Healthsheet

Managing Post-Op Pain at Home: Medicines

Managing Post-Op Pain at Home: Medicines

Pain after an operation (post-op pain) is common and expected. These guidelines can help you stay as comfortable as possible.

Taking pain medicines

  • Take medicines on time. Do not take more than prescribed.
  • Take only the medicines that your healthcare provider tells you to take.
  • Take pain medicines with some food to avoid an upset stomach.
  • Don't drink alcohol while using pain medicines.

Types of pain medicines

Non-opioid:

  • Over-the-counter (such as acetaminophen and ibuprofen) or prescription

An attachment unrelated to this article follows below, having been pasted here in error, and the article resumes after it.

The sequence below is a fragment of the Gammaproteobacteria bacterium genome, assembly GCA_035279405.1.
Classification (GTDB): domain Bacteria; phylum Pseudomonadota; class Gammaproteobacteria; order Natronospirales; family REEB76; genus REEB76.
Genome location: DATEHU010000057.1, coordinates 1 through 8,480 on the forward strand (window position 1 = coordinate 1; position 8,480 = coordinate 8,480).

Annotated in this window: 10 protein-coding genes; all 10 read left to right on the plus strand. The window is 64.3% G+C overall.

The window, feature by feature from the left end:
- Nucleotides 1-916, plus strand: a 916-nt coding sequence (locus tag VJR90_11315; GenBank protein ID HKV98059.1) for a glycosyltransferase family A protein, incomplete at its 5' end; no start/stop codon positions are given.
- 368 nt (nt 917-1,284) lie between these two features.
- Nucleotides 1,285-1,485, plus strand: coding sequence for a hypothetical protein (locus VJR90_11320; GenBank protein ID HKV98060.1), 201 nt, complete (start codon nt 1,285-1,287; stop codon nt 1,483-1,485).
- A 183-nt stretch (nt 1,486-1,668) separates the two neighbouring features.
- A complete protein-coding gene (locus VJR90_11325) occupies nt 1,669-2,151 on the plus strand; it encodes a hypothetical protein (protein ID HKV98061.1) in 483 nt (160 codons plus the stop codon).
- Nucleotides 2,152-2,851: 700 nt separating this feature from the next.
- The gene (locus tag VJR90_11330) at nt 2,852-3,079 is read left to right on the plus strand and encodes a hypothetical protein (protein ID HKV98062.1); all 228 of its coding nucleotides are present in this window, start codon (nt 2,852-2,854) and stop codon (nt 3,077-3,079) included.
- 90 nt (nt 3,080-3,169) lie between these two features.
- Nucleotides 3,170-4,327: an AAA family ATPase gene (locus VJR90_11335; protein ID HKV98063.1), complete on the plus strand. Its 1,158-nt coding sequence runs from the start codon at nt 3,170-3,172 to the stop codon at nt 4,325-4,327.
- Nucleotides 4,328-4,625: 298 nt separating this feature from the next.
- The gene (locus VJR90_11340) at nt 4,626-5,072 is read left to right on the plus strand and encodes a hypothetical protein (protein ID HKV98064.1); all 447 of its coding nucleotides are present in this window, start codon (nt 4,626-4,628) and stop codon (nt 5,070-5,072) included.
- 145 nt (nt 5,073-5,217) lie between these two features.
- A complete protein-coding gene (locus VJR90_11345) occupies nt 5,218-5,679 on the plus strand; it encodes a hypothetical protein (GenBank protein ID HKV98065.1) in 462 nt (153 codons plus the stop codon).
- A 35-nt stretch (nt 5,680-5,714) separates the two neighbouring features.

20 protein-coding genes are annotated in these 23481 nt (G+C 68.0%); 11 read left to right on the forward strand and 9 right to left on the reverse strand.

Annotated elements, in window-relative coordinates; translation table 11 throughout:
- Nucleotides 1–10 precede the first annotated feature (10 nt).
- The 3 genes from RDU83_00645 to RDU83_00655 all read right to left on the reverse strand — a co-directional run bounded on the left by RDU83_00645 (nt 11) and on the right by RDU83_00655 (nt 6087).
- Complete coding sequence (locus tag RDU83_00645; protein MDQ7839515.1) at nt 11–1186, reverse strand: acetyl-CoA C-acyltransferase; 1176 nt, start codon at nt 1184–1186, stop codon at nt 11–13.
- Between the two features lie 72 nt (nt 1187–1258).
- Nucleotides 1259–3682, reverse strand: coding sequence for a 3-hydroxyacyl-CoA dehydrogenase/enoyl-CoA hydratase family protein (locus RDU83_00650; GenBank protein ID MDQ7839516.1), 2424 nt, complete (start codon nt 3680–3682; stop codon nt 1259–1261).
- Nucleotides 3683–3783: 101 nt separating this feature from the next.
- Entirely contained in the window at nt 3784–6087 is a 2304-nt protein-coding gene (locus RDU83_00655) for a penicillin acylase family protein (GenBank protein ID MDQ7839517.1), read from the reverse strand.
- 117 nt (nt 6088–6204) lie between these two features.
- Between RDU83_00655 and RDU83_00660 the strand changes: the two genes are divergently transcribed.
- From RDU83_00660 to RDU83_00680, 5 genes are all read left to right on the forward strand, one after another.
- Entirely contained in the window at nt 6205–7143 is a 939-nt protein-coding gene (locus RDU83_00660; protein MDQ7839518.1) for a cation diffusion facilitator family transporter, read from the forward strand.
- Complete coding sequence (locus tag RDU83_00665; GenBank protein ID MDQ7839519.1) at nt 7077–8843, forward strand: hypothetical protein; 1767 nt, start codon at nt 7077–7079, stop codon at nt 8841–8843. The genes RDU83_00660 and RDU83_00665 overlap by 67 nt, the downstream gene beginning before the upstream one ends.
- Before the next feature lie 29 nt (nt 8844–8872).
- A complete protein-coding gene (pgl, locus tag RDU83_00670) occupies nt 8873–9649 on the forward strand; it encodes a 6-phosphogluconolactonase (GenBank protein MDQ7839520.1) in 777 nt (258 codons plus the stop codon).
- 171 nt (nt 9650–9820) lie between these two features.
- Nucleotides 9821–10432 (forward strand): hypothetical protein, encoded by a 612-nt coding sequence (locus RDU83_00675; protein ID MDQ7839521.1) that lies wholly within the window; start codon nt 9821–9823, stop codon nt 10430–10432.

• All relieve mild to moderate pain and some reduce swelling
  • Possible side effects include stomach upset and bleeding, high doses may cause kidney or liver problems
  • Check with your doctor before taking over-the-counter pain medicines in addition to your prescribed pain medicine

Opioid:

  • Always a prescription
  • Relieve moderate to severe pain
  • Possible side effects include stomach upset, nausea, and itching
  • May cause constipation (to help prevent this, eat high-fiber foods and drink plenty of water)
  • Your doctor may recommend a stool softener

When to seek medical care

Call your doctor or seek immediate attention if you notice any of these symptoms:

  • Nausea, vomiting, diarrhea, lasting constipation, or stomach cramps
  • Breathing problems or a fast heart rate
  • Feeling very tired, sluggish, or dizzy
  • Skin rash